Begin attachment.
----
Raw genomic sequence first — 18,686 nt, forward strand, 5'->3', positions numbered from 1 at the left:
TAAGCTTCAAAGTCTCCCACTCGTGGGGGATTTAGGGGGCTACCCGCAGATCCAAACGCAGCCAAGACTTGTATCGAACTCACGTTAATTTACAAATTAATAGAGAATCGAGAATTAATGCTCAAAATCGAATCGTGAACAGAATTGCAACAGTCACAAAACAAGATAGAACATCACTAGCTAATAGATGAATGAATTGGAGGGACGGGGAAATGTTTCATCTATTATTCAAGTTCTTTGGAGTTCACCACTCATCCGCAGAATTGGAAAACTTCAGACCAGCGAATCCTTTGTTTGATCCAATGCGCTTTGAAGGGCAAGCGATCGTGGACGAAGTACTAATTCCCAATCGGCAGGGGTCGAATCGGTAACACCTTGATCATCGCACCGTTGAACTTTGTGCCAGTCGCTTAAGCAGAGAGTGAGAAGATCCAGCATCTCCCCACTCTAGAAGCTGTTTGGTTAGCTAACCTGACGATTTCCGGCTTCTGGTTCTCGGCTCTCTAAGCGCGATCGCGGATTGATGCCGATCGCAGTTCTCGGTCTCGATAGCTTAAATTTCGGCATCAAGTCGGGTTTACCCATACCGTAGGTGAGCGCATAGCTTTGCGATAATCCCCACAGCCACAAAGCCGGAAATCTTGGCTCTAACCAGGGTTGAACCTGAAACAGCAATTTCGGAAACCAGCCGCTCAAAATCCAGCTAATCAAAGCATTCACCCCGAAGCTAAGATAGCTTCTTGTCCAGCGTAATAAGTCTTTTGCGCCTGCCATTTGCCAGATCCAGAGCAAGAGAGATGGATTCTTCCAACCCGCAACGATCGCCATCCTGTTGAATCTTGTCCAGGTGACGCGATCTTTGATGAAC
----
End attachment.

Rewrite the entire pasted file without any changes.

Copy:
Raw genomic sequence first — 18,686 nt, forward strand, 5'->3', positions numbered from 1 at the left:
TAAGCTTCAAAGTCTCCCACTCGTGGGGGATTTAGGGGGCTACCCGCAGATCCAAACGCAGCCAAGACTTGTATCGAACTCACGTTAATTTACAAATTAATAGAGAATCGAGAATTAATGCTCAAAATCGAATCGTGAACAGAATTGCAACAGTCACAAAACAAGATAGAACATCACTAGCTAATAGATGAATGAATTGGAGGGACGGGGAAATGTTTCATCTATTATTCAAGTTCTTTGGAGTTCACCACTCATCCGCAGAATTGGAAAACTTCAGACCAGCGAATCCTTTGTTTGATCCAATGCGCTTTGAAGGGCAAGCGATCGTGGACGAAGTACTAATTCCCAATCGGCAGGGGTCGAATCGGTAACACCTTGATCATCGCACCGTTGAACTTTGTGCCAGTCGCTTAAGCAGAGAGTGAGAAGATCCAGCATCTCCCCACTCTAGAAGCTGTTTGGTTAGCTAACCTGACGATTTCCGGCTTCTGGTTCTCGGCTCTCTAAGCGCGATCGCGGATTGATGCCGATCGCAGTTCTCGGTCTCGATAGCTTAAATTTCGGCATCAAGTCGGGTTTACCCATACCGTAGGTGAGCGCATAGCTTTGCGATAATCCCCACAGCCACAAAGCCGGAAATCTTGGCTCTAACCAGGGTTGAACCTGAAACAGCAATTTCGGAAACCAGCCGCTCAAAATCCAGCTAATCAAAGCATTCACCCCGAAGCTAAGATAGCTTCTTGTCCAGCGTAATAAGTCTTTTGCGCCTGCCATTTGCCAGATCCAGAGCAAGAGAGATGGATTCTTCCAACCCGCAACGATCGCCATCCTGTTGAATCTTGTCCAGGTGACGCGATCTTTGATGAAC